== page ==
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Workplace Victimization among Healthcare Workers

Workplace victimization is a serious security concern that affects all types of workplaces. However, one large and fast-growing segment of the workforce is most severely affected: healthcare. Approximately 50% of nonfatal workplace victimization occurs in nursing homes, hospitals, social-service settings, and long-term care environments. Healthcare workers such as nurses, aides, orderlies, and attendants are most at risk. Despite these high rates, the Occupational Safety and Health Administration (OSHA) says that workplace victimization is underreported in healthcare environments because employees view victimization as “just part of the job.”

With support from a CURA Faculty Interactive Research Program grant, Theresa M. Glomb and Jonathan E. Booth (Carlson School of Management) studied workplace victimization among Minnesota healthcare workers to determine its frequency and examine how healthcare workers appraise and cope with being victimized. They conducted two studies; the first considered victimization in general and the second considered specific incidents. In Study 1, they examined nursing-home workers’ general experiences of being victimized by patients and residents and how workers emotionally and cognitively appraise and cope. In Study 2, they asked healthcare workers to provide details about how they appraised and coped with the most egregious aggressive event they experienced in the past year.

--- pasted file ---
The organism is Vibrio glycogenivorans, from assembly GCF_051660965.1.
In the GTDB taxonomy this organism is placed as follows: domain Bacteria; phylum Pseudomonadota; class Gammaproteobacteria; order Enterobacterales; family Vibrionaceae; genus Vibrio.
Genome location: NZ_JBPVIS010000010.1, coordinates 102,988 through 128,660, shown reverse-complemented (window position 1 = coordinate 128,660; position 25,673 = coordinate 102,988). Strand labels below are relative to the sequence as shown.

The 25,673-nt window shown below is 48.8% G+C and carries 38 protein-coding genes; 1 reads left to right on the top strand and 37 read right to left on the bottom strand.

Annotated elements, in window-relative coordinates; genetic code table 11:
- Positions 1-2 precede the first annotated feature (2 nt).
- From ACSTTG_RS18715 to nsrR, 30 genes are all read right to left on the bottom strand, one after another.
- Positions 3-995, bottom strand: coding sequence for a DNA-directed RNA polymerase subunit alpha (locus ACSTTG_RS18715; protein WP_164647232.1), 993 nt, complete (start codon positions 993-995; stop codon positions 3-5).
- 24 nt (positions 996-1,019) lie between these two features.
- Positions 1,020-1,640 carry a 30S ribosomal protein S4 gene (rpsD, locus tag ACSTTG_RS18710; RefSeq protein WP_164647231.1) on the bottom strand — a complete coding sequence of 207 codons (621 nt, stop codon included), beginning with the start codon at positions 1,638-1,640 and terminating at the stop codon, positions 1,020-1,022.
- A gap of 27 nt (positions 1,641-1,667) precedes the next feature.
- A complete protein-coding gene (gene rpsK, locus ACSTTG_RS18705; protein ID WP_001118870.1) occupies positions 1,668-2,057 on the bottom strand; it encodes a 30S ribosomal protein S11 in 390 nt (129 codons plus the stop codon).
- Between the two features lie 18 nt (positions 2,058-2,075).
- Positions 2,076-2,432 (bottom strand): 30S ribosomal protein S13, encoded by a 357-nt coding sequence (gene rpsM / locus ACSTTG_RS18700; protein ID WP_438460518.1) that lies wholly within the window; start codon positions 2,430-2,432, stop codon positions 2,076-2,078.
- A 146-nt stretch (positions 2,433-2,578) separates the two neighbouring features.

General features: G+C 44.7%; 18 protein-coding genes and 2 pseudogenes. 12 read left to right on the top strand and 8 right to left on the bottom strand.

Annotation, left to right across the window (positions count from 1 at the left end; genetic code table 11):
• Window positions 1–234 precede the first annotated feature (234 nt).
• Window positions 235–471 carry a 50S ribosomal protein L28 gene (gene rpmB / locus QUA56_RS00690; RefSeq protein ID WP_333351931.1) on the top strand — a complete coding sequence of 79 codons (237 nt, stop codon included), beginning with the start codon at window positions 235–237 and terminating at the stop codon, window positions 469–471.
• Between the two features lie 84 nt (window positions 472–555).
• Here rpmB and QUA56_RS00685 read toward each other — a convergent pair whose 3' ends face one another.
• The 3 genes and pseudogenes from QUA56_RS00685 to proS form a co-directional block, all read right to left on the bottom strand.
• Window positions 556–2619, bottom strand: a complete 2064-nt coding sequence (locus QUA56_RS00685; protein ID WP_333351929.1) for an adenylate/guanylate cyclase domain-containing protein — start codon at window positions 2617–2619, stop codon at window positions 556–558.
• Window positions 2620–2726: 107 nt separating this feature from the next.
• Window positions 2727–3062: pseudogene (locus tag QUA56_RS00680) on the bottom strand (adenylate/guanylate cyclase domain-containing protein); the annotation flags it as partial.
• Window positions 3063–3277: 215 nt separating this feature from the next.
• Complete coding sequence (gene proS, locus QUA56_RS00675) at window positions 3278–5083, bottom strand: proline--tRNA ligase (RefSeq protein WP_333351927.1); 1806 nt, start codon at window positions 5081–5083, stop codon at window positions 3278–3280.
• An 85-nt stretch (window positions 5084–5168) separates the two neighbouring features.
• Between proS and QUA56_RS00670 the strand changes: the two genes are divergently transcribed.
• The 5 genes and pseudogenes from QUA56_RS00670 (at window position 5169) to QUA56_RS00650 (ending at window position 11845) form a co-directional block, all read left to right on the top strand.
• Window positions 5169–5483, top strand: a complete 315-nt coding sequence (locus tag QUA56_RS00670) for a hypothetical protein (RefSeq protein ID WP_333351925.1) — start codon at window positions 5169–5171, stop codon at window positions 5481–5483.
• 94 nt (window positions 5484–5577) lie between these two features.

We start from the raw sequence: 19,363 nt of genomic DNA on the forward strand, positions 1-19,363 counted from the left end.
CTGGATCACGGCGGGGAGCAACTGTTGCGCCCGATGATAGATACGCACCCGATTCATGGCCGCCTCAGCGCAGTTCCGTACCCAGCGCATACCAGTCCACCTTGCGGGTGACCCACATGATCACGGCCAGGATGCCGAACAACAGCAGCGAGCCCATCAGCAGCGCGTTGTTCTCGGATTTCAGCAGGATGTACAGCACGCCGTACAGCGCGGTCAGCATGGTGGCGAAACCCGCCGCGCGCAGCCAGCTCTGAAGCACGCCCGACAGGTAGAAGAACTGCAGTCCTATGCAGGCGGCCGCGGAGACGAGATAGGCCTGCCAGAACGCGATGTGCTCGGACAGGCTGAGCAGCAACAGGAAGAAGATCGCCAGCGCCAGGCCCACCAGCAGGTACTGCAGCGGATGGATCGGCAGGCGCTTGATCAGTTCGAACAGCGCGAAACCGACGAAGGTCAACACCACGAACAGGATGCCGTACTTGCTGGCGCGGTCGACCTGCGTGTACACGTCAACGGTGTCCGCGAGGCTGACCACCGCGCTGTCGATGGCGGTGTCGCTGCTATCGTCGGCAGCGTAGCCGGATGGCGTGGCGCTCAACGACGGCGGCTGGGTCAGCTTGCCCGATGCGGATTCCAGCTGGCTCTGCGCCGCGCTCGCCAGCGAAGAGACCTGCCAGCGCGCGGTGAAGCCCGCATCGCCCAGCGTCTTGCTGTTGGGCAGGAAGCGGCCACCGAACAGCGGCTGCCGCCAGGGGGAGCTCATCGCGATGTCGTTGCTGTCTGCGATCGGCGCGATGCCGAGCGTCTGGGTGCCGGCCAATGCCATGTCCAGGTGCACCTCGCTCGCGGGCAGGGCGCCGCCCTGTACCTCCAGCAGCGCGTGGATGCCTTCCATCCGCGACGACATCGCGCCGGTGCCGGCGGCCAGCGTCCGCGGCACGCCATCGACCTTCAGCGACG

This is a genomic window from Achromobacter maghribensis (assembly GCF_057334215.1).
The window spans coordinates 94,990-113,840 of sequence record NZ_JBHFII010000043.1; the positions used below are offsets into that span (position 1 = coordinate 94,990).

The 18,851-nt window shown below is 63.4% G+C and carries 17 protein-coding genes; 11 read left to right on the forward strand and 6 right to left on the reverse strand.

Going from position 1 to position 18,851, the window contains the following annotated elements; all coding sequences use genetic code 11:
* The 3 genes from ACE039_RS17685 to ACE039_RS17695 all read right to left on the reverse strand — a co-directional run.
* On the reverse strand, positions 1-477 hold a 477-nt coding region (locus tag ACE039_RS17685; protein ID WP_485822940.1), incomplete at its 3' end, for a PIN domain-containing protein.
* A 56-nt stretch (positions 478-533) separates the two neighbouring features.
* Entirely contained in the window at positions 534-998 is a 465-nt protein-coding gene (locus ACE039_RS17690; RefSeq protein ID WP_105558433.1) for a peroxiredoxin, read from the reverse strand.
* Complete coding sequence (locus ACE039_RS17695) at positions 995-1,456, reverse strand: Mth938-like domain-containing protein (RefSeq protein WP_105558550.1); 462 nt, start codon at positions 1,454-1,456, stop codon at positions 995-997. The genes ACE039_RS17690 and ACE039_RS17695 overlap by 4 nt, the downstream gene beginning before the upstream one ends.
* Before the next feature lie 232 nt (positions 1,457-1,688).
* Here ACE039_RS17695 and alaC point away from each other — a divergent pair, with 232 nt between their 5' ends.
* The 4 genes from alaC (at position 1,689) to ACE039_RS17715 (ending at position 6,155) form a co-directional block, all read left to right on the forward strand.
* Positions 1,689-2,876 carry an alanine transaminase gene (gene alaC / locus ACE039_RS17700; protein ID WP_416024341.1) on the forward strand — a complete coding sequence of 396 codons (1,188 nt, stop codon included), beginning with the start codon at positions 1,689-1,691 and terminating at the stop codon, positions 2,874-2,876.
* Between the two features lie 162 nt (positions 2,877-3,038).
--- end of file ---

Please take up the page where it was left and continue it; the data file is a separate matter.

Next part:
Based on their analysis, Booth and Glomb recommend a threefold approach. First, efforts must be made to reduce victimization from all sources. Second, organizations must find ways to increase reporting of incidents, either through changes in policy or the work environment. Third, organizations must foster positive coping strategies among their workers when victimization does occur.

Project Award Date: 
2009-00-00
Reports and related files
Sponsoring CURA Program: 
CURA Contact: 
Edward Goetz (612) 624-8737